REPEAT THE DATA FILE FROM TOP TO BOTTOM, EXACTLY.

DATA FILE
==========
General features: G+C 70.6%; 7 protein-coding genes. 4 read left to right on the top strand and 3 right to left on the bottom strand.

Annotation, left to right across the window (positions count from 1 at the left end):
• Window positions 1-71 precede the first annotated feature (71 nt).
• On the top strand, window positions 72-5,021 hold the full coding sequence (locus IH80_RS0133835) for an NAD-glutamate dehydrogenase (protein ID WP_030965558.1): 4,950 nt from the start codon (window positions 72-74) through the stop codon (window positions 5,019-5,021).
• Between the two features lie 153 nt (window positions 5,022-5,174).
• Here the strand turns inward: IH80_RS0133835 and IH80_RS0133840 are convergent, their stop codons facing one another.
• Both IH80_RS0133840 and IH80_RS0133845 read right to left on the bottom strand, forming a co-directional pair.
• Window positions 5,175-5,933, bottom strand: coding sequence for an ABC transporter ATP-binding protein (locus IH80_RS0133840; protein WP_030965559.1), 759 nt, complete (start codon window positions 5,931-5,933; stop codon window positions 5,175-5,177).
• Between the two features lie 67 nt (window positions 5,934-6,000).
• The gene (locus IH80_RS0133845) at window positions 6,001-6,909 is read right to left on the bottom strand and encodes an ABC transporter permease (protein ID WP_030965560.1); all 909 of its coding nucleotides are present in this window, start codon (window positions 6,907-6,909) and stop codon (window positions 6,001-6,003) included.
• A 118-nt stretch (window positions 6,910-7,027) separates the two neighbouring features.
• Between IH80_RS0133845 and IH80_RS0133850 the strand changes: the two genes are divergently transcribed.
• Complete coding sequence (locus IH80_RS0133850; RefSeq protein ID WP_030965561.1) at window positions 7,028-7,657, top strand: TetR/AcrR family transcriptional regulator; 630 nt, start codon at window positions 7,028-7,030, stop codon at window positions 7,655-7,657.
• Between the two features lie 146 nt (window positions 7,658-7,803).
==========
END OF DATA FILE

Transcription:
General features: G+C 70.6%; 7 protein-coding genes. 4 read left to right on the top strand and 3 right to left on the bottom strand.

Annotation, left to right across the window (positions count from 1 at the left end):
• Window positions 1-71 precede the first annotated feature (71 nt).
• On the top strand, window positions 72-5,021 hold the full coding sequence (locus IH80_RS0133835) for an NAD-glutamate dehydrogenase (protein ID WP_030965558.1): 4,950 nt from the start codon (window positions 72-74) through the stop codon (window positions 5,019-5,021).
• Between the two features lie 153 nt (window positions 5,022-5,174).
• Here the strand turns inward: IH80_RS0133835 and IH80_RS0133840 are convergent, their stop codons facing one another.
• Both IH80_RS0133840 and IH80_RS0133845 read right to left on the bottom strand, forming a co-directional pair.
• Window positions 5,175-5,933, bottom strand: coding sequence for an ABC transporter ATP-binding protein (locus IH80_RS0133840; protein WP_030965559.1), 759 nt, complete (start codon window positions 5,931-5,933; stop codon window positions 5,175-5,177).
• Between the two features lie 67 nt (window positions 5,934-6,000).
• The gene (locus IH80_RS0133845) at window positions 6,001-6,909 is read right to left on the bottom strand and encodes an ABC transporter permease (protein ID WP_030965560.1); all 909 of its coding nucleotides are present in this window, start codon (window positions 6,907-6,909) and stop codon (window positions 6,001-6,003) included.
• A 118-nt stretch (window positions 6,910-7,027) separates the two neighbouring features.
• Between IH80_RS0133845 and IH80_RS0133850 the strand changes: the two genes are divergently transcribed.
• Complete coding sequence (locus IH80_RS0133850; RefSeq protein ID WP_030965561.1) at window positions 7,028-7,657, top strand: TetR/AcrR family transcriptional regulator; 630 nt, start codon at window positions 7,028-7,030, stop codon at window positions 7,655-7,657.
• Between the two features lie 146 nt (window positions 7,658-7,803).